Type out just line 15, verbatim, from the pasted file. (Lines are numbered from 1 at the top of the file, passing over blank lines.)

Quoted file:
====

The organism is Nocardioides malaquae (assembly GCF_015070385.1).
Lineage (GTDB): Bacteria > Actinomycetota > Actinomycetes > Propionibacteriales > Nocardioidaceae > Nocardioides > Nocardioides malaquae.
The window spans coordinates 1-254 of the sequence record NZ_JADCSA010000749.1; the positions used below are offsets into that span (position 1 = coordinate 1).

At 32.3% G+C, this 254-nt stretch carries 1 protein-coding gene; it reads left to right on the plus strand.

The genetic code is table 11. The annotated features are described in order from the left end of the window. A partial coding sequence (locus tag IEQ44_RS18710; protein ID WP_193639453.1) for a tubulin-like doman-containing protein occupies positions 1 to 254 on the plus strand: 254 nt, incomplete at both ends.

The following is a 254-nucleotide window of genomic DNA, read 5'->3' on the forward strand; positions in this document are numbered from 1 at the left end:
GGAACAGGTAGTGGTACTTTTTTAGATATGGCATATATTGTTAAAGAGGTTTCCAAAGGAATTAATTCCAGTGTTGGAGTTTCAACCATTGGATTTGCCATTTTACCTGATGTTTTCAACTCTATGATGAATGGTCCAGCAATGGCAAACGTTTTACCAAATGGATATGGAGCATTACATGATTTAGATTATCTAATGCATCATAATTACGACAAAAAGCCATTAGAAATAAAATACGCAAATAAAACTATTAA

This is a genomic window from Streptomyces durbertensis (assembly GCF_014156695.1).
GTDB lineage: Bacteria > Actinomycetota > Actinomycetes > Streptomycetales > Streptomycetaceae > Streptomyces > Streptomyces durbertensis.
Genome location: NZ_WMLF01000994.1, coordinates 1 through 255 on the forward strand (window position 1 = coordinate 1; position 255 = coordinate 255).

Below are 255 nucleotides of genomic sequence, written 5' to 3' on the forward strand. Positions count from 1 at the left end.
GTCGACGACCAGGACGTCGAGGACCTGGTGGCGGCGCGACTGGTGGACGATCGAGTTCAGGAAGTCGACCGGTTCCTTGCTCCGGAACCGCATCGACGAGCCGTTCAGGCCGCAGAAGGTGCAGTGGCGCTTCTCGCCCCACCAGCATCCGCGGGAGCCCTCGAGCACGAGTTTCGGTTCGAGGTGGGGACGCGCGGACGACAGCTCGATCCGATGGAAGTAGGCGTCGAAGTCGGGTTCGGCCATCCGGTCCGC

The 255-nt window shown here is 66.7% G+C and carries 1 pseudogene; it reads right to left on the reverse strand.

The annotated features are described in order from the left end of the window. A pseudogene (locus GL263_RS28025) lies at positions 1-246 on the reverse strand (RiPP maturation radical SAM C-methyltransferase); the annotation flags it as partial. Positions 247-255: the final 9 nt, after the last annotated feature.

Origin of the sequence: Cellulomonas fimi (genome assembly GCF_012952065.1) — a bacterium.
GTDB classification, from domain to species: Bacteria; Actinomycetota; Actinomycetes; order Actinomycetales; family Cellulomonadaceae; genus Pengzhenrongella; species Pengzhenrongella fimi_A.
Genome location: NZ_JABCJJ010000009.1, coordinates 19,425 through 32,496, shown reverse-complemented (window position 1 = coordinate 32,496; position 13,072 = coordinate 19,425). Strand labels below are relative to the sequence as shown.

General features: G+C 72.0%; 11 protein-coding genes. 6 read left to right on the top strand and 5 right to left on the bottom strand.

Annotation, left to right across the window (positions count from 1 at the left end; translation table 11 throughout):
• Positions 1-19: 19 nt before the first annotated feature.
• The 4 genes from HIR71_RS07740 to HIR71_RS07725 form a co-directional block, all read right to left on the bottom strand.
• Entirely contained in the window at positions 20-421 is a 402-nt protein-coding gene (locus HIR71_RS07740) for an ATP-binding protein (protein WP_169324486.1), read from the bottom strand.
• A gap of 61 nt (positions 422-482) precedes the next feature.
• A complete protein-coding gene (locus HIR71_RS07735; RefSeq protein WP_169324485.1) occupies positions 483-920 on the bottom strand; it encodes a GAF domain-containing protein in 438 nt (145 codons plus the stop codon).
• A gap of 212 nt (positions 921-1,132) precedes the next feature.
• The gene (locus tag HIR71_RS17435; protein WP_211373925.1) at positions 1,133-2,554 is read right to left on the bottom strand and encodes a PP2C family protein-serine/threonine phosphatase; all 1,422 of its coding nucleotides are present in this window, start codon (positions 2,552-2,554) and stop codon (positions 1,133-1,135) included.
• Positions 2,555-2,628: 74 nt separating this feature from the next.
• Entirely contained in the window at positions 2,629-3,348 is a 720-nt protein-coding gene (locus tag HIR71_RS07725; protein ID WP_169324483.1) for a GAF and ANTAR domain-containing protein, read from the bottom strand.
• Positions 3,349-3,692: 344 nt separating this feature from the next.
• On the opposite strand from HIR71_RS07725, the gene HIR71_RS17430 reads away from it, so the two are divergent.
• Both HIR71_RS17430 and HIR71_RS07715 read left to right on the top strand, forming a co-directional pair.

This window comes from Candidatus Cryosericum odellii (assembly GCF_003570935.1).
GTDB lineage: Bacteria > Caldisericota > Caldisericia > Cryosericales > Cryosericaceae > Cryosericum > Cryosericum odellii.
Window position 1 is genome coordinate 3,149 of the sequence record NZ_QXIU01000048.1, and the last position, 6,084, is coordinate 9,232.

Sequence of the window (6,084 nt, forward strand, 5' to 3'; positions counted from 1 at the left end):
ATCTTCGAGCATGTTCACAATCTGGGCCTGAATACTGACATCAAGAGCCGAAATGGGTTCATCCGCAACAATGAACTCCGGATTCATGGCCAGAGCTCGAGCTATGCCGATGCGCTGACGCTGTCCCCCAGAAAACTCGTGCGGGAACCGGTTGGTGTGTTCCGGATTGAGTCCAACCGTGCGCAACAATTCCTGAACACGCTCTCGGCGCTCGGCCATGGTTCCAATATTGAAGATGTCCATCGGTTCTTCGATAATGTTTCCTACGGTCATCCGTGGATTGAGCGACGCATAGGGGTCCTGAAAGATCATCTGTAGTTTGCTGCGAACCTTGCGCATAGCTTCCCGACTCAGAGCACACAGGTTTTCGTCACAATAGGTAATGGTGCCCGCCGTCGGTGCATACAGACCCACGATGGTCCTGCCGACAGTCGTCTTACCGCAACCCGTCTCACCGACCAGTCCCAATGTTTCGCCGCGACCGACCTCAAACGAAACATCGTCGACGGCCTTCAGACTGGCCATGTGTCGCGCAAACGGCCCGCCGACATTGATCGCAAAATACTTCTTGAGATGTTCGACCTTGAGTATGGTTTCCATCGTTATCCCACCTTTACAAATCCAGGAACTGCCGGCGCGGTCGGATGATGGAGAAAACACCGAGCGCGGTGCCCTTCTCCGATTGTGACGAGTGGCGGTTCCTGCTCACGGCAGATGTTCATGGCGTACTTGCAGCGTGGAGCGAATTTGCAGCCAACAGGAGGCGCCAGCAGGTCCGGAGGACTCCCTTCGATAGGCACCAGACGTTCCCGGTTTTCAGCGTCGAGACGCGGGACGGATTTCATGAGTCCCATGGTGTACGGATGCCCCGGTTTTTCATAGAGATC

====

Origin of the sequence: Cellulomonas fimi (genome assembly GCF_012952065.1) — a bacterium.